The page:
Several steps remain to complete the arrangement that would bring the Open back to L.A. for the first time in 75 years, when it was won by Ben Hogan at Riviera CC.
The Los Angeles Country Club (LACC) has reached a preliminary agreement with the United States Golf Association to stage the 2023 U.S. Open, the Los Angeles Times reported.
The tournament would take place 75 years after the only previous Open in Los Angeles was played in 1948 at Riviera Country Club, when Ben Hogan won the first of his four national championships.
Several steps remain before the deal is completed, the Times reported. The club’s Board of Directors sent e-mails and letters to members on August 28 with the recommendation that they approve the plan. A vote could be completed by mid-October, an individual close to the situation said, and a deal struck by the end of the year or early next year.
The USGA, which usually does not discuss future sites, made an exception, the Times reported, saying that it and the club are “exploring the possibility of conducting a future U.S. Open Championship at the club.”
The USGA noted that there were several remaining steps to work out, including getting the approval of the club’s membership.
The Times reported that the tournament would be played on the club’s North Course, a 7,200-yard layout that underwent a five-year renovation, completed in 2010, to restore many of the characteristics in the original design by noted architect George C. Thomas Jr.
Thomas also was the primary designer of Riviera, site of the regular PGA Tour stop now called the Northern Trust Open, and was involved in the design of Pine Valley in New Jersey, considered by many the premier golf course in the United States.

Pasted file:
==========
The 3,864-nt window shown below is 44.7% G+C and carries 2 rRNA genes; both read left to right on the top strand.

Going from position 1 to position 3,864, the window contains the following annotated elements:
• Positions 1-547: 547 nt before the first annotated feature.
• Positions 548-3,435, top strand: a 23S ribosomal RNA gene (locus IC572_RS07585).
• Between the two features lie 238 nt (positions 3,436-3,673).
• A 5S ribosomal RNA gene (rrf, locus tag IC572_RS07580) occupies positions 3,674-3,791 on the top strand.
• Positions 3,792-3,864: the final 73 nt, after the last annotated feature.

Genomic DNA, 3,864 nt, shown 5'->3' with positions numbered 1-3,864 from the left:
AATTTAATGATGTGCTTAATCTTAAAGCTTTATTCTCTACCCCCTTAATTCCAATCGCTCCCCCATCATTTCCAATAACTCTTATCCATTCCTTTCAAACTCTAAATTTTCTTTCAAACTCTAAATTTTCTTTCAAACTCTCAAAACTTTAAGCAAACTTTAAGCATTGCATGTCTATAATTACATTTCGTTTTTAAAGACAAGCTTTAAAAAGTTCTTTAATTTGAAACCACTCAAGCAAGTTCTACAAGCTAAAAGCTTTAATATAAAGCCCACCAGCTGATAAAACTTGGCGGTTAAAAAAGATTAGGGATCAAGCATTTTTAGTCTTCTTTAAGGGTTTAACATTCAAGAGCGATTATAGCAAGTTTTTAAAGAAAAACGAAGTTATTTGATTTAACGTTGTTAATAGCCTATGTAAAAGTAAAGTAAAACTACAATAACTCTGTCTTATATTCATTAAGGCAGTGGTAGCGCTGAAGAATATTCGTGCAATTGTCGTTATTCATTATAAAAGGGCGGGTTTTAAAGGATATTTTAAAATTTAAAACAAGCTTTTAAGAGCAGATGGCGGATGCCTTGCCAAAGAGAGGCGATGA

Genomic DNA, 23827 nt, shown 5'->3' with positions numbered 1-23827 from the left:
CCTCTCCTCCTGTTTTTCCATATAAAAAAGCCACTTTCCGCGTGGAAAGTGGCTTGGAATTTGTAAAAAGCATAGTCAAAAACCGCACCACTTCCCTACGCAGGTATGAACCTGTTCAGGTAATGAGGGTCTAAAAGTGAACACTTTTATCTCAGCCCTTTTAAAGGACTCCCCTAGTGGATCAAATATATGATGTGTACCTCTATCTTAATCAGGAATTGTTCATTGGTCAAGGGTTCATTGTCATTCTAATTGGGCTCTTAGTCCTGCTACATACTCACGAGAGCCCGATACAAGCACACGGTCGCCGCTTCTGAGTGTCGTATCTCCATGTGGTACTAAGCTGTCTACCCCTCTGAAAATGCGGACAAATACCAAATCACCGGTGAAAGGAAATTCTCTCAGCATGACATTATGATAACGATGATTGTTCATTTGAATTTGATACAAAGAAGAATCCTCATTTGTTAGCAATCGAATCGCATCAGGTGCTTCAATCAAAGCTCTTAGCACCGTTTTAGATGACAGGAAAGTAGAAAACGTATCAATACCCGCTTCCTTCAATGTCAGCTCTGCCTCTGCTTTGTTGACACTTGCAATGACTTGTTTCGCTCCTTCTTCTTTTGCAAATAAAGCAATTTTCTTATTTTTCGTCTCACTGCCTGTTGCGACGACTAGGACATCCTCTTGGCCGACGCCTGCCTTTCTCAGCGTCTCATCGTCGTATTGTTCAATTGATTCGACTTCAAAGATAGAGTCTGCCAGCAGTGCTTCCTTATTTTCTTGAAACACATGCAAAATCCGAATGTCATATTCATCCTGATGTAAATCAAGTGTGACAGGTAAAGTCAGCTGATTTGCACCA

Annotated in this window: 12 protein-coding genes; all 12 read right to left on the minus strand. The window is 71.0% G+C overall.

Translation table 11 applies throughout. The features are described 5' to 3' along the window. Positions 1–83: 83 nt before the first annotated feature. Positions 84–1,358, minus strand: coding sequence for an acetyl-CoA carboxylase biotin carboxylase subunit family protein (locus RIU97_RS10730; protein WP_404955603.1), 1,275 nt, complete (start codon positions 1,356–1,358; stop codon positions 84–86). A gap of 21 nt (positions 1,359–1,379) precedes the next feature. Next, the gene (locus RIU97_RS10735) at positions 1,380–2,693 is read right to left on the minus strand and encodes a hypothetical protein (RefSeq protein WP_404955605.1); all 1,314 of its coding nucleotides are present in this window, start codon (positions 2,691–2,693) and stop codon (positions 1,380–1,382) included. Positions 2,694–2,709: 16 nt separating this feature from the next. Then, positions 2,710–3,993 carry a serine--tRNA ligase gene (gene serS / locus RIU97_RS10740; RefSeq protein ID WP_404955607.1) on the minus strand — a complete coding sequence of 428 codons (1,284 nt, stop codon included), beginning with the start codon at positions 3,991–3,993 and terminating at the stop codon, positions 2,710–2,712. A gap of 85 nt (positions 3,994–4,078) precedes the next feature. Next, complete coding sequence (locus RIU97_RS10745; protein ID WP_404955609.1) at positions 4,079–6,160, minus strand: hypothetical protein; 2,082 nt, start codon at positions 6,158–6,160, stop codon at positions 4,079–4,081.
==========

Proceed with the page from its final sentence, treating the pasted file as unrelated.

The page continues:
L.A. North has been included in Golf Digest‘s annual list of America’s top-100 golf courses every year the magazine has been compiling it, but it has not hosted a professional tour event since 1940, the Times reported. The club had previously rebuffed the USGA when contacted about the Open, the Times noted, but since the restoration of the North Course, there appears to be a change of heart.
The USGA announced five years ago that the 2017 Walker Cup competition between top amateurs from the United States against a team from Britain and Ireland, would be held at L.A. North. By then, renovations to the LACC clubhouse, which opened in 1911, and to the shorter, more forgiving South Course, will be complete, the Times reported
“It does seem like the club is changing,” one member, who requested anonymity when asked to discuss the club’s “attitude,” told the Times.
But when it was noted that the USGA often makes considerable modifications to courses to make them more difficult, and that even after renovation L.A. North is a course with wider fairways than most Open courses, the member added, “The members wouldn’t want to change a lot of things.”
The North Course was the site of the Pac-12 championship in 2013, the Times reported, when Max Homa of Cal won the individual title by shooting a nine-under 61 in the first round— a score two strokes lower than the best round ever shot in the U.S. Open.
It is also unclear if the club would want to be a more regular site for the championship, the Times reported. In Northern California, The Olympic Club in San Francisco and Pebble Beach on the Monterey Peninsula have each hosted the Open five times, and the tournament is scheduled to return to Pebble Beach in 2019.
Pat Finlen, General Manager of the Olympic Club, told the Times that his club has had a long-standing relationship with the USGA and sees the Open Championship as a way to foster amateur sports. The Olympic Club has also played host to numerous amateur national USGA championships.
“Our goal isn’t to seek Opens, but they ask us to hold them and we love doing them,” Finlen said.
“The U.S. Open championship is a terrific event, for any facility or city,” he added.
Riviera Country Club, also regularly among Golf Digest‘s top 100, has tried to secure a U.S. Open for several years, the Times reported. It will play host to the 2017 U.S. Amateur but has not been successful in persuading the USGA to allow it to host the association’s flagship event. Riviera was home to the PGA Championship in 1983 and 1995.
The overall impact on the economy of San Diego, two hours south of Los Angeles, when the 2008 U.S. Open was held at Torrey Pines was about $142 million, according to a report released by San Diego State University, the Times reported.
At Torrey Pines, USGA statistics showed roughly 75% of the tickets sold were from outside San Diego.